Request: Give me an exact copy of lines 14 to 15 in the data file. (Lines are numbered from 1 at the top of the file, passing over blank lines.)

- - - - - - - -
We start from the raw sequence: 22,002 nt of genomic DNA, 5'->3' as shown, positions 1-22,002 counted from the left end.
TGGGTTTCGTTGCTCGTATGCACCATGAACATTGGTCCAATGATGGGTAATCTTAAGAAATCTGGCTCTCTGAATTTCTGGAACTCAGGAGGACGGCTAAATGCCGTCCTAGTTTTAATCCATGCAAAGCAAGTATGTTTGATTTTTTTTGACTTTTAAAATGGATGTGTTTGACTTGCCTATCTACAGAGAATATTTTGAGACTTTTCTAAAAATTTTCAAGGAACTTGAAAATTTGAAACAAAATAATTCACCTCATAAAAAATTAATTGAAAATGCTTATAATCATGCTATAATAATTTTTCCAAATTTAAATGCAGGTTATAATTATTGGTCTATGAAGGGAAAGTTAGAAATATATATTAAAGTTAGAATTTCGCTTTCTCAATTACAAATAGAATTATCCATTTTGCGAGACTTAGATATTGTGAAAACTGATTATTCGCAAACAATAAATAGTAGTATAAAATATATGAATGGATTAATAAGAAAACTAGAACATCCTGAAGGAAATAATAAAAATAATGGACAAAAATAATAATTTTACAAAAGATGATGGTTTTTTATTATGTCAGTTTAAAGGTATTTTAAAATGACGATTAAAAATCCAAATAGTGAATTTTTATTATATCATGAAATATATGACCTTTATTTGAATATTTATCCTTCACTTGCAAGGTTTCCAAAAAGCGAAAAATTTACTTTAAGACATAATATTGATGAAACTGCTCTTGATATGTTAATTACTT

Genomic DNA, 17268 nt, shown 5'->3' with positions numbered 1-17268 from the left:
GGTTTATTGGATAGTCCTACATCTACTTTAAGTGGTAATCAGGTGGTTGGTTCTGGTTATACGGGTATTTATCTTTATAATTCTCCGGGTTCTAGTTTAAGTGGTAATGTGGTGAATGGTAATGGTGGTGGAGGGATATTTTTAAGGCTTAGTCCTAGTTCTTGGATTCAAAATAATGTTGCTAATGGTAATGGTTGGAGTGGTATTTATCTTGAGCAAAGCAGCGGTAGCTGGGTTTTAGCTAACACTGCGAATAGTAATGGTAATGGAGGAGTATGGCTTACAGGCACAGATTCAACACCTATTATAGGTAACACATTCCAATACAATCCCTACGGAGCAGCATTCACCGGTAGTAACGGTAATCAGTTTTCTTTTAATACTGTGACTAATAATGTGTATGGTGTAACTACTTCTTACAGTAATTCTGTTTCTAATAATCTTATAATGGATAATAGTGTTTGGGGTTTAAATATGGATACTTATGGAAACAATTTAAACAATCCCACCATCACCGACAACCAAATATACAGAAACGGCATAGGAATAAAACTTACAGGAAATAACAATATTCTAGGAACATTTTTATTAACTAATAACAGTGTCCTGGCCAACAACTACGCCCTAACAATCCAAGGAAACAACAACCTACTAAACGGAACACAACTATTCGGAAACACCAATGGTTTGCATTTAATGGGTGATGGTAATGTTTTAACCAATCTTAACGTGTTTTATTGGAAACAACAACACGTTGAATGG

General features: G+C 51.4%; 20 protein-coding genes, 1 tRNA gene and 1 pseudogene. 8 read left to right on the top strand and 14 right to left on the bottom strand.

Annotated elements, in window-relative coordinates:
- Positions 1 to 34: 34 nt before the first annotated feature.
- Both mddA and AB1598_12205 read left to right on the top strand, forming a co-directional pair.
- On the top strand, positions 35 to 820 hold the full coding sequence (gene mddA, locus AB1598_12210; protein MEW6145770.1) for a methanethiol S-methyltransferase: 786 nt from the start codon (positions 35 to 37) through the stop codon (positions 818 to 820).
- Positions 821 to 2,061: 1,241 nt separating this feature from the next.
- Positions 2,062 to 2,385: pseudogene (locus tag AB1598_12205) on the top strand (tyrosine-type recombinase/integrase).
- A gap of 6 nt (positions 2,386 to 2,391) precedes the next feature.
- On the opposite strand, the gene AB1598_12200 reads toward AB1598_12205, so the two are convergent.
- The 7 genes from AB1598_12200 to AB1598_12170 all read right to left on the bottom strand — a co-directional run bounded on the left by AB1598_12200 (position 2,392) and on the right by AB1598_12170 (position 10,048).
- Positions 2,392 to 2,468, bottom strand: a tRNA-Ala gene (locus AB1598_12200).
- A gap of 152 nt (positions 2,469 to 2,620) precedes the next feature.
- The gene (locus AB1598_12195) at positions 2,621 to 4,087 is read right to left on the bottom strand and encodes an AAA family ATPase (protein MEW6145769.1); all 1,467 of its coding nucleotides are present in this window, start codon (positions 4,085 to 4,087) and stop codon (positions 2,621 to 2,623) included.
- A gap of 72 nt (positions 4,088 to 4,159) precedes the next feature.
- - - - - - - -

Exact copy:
- The 7 genes from AB1598_12200 to AB1598_12170 all read right to left on the bottom strand — a co-directional run bounded on the left by AB1598_12200 (position 2,392) and on the right by AB1598_12170 (position 10,048).
- Positions 2,392 to 2,468, bottom strand: a tRNA-Ala gene (locus AB1598_12200).